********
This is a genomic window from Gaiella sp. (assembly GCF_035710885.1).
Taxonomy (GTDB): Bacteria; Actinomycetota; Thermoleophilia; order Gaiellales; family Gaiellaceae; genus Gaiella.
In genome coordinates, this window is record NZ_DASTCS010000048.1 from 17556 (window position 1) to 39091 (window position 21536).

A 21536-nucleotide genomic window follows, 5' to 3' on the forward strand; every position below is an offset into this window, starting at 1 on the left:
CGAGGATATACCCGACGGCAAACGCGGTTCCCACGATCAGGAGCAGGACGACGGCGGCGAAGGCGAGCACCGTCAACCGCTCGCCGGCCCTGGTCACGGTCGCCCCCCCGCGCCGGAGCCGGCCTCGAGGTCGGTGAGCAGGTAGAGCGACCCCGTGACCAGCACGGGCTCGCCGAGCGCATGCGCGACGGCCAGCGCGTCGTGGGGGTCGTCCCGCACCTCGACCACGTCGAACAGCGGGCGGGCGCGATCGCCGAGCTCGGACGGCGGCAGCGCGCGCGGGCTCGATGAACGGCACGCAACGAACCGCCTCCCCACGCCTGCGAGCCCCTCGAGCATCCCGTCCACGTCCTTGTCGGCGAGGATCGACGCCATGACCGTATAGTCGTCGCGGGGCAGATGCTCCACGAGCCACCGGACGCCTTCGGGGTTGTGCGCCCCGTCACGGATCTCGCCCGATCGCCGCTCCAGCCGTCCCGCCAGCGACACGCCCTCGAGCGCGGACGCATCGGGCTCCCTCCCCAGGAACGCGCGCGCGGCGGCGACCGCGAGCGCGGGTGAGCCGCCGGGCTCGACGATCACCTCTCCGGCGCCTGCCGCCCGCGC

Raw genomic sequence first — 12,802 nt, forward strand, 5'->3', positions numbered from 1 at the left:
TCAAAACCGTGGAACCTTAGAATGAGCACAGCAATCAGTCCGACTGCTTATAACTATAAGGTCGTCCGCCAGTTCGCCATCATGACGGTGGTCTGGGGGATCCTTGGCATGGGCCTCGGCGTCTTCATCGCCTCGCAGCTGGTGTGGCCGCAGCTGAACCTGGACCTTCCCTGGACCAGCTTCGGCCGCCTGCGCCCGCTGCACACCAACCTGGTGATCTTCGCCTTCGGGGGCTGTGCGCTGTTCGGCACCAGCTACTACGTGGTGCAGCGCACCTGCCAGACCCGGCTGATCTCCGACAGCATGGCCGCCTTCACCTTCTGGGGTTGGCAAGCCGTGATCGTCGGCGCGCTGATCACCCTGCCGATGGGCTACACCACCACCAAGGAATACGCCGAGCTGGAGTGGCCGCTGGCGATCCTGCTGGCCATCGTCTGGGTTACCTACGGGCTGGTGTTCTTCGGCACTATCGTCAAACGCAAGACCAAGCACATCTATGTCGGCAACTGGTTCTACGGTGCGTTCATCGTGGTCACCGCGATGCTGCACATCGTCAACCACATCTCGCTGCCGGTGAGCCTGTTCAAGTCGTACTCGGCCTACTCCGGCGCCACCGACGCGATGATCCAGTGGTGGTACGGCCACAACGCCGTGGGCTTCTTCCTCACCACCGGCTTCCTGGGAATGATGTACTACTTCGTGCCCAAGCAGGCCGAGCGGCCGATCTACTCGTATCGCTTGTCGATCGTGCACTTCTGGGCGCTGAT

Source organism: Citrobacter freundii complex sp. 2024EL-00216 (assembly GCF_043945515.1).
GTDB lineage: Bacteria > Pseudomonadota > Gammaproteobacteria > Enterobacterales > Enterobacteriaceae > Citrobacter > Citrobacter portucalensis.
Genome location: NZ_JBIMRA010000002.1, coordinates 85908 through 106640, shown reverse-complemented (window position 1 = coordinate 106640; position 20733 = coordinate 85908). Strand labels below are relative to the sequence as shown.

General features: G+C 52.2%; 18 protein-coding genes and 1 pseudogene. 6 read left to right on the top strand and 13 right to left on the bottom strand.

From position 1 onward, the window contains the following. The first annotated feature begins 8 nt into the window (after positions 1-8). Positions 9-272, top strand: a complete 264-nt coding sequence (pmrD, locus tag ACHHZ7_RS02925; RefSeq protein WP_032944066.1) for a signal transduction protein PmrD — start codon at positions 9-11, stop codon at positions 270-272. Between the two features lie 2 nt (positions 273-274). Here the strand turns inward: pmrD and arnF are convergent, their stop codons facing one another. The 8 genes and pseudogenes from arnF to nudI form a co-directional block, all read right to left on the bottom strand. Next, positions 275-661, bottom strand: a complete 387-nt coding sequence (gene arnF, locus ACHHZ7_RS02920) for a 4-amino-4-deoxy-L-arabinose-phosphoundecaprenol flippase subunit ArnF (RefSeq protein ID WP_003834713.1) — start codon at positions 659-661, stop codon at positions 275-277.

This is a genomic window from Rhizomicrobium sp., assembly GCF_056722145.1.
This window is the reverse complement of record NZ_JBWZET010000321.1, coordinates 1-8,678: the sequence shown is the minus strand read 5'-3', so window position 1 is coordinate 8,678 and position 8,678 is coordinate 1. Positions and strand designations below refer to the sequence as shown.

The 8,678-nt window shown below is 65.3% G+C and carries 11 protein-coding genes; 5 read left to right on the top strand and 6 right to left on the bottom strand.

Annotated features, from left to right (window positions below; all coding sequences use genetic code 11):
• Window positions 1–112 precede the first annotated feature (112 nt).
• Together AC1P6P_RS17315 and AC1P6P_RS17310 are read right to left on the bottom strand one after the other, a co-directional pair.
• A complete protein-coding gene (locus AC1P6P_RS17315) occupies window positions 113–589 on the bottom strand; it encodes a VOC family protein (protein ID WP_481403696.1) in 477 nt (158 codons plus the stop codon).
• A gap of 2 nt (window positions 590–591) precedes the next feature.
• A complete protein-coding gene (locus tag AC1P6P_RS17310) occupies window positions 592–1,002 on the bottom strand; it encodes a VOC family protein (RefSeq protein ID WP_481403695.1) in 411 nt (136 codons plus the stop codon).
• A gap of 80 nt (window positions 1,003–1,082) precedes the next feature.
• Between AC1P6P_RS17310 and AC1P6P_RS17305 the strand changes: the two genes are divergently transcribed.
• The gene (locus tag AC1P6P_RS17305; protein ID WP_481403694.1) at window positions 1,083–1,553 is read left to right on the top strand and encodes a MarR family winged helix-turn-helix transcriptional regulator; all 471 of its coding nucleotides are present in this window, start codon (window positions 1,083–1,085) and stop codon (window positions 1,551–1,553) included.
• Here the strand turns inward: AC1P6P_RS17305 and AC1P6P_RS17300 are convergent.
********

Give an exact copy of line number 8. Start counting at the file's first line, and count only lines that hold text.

Source organism: Citrobacter freundii complex sp. 2024EL-00216 (assembly GCF_043945515.1).